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Letters to the Editor

Drive sober, arrive safely for holidays

During the holidays, there are many celebrations with family and friends and other activities, and travel increases accordingly on America’s roadways. Unfortunately, drunken and drugged driving increases as well, including youths who make the decision to drink or use drugs and drive.

The best gift you can give your loved ones this holiday season is to arrive safely: Drive sober. December is National Drunken and Drugged Driving Prevention Awareness Month.

Each year, nearly 11,000 people are killed in alcohol-impaired driving crashes, accounting for nearly one-third of all traffic-related deaths in the U.S. Drugs other than alcohol are the main factor in 18 percent of motor vehicle deaths each year. Often, drugs, mixed with alcohol, are the main factor.

Approximately 2,000 young people under the age of 21 die each year as a result of motor vehicle accidents involving underage drinking. No matter the blood alcohol concentration of those driving under the influence, the risk of being involved in a crash is much greater for young people than adults. Younger drivers are less experienced, and alcohol and drugs can have a stronger impairment on younger drivers.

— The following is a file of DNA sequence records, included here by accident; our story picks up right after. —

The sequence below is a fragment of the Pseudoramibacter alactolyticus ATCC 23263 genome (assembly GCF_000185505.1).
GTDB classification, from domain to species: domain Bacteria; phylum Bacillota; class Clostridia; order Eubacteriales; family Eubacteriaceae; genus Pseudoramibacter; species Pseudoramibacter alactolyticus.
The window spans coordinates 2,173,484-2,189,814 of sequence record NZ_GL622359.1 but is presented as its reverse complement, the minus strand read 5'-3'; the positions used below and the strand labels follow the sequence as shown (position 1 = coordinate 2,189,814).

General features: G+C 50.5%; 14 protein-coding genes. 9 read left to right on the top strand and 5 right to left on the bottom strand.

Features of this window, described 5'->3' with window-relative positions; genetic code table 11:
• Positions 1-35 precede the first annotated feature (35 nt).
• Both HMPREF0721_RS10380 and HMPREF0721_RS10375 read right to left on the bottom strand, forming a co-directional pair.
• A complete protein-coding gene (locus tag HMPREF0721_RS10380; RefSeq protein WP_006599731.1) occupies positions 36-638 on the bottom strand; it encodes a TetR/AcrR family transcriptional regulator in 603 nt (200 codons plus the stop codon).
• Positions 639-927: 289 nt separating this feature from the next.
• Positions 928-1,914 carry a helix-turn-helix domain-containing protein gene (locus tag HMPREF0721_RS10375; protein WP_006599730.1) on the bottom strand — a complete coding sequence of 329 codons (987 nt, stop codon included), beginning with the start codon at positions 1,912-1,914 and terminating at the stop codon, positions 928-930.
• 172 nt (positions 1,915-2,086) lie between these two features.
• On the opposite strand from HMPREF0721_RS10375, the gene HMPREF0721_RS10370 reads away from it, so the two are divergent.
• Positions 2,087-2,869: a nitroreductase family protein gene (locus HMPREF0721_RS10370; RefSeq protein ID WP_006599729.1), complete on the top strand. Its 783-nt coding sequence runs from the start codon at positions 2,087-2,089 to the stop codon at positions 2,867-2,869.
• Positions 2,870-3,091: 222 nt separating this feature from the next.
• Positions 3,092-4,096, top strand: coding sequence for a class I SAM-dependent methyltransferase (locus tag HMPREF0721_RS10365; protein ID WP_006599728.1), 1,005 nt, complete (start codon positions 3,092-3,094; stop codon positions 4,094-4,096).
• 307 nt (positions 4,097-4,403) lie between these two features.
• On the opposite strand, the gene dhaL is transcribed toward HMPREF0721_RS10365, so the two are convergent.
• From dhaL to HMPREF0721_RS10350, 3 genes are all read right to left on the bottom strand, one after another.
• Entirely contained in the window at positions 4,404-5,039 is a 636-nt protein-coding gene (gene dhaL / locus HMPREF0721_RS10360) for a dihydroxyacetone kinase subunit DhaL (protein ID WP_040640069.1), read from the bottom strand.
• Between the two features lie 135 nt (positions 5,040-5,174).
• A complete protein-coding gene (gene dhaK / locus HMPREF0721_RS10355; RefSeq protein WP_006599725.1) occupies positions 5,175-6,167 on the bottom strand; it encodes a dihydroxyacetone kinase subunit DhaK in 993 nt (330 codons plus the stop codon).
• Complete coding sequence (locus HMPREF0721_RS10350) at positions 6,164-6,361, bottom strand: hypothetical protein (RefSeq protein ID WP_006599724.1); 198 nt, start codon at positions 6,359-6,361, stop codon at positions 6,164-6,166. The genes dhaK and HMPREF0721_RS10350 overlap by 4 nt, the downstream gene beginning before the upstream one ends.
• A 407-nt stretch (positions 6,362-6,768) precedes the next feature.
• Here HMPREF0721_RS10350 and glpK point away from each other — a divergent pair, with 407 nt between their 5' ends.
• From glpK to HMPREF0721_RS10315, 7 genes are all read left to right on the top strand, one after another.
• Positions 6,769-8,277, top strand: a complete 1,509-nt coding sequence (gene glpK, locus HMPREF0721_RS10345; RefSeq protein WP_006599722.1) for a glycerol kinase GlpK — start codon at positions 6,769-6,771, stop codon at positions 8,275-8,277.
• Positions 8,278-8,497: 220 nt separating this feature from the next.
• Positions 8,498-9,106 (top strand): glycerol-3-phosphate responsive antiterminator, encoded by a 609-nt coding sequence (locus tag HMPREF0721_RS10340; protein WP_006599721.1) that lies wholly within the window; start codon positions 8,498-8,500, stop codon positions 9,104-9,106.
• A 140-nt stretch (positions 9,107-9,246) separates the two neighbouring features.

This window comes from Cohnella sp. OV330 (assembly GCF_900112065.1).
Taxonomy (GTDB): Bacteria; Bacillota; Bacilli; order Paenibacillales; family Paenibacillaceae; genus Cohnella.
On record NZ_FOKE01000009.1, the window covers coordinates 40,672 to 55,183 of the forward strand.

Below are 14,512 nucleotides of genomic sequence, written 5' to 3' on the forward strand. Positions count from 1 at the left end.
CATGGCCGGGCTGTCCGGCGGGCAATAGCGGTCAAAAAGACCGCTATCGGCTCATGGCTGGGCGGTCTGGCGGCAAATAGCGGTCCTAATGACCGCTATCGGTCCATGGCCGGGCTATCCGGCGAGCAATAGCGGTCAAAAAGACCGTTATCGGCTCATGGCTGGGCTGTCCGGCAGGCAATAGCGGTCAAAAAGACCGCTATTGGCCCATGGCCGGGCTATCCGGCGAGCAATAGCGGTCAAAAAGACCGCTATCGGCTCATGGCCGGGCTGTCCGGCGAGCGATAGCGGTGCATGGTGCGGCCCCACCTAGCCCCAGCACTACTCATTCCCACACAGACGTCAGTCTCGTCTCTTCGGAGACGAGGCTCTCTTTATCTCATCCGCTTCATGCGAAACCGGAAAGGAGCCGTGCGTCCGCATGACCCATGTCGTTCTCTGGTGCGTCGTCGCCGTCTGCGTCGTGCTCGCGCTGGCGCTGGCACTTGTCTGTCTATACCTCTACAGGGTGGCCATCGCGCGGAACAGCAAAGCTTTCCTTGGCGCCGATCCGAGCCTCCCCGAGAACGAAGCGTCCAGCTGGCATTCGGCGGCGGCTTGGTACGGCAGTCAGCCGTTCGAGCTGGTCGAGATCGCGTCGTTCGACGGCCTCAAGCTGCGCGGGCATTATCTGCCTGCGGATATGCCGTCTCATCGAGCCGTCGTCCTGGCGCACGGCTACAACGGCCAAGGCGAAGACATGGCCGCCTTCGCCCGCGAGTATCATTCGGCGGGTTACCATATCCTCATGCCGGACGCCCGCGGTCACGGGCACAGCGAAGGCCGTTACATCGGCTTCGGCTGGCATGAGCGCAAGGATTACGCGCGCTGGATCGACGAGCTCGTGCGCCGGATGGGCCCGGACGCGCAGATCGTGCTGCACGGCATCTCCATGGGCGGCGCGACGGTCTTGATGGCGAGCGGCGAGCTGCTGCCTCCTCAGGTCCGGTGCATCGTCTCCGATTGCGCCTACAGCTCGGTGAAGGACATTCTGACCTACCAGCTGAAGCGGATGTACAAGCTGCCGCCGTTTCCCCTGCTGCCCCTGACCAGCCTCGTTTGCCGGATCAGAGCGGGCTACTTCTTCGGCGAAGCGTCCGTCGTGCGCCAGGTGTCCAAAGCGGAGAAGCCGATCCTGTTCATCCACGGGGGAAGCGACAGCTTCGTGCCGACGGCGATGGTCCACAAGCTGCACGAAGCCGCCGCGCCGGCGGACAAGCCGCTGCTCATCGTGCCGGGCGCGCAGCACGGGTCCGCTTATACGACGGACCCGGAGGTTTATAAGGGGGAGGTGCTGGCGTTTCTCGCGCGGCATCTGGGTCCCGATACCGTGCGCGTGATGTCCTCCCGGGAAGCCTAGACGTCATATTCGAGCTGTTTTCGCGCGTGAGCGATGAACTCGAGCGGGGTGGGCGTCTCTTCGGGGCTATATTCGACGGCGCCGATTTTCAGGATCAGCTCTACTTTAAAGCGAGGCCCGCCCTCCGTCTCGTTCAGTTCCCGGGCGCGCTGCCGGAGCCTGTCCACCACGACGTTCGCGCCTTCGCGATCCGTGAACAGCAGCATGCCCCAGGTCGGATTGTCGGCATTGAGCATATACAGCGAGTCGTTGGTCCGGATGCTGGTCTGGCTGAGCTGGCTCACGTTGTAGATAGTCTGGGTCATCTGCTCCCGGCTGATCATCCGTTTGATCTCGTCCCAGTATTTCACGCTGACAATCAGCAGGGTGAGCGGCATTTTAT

What can you do? Don’t let friends drive drunk or drugged. If you find a friend under the influence of drugs or alcohol, take the keys, offer them a ride, get them a cab, do anything to keep them from driving. Better to make the hard choice to draw the line than to lose a loved one to drunken or drugged driving.

If you find yourself intoxicated, do the same; give your keys to a friend who is sober and can drive you, call a cab, get a ride, or make other arrangements.

The best way to stay safe is to not drink in the first place if there’s any chance you’ll be driving.

Note to readers – Andy Jackson is the marketing coordinator at Sinnissippi Centers, a behavioral health care agency. He can be reached at 800-242-7642.

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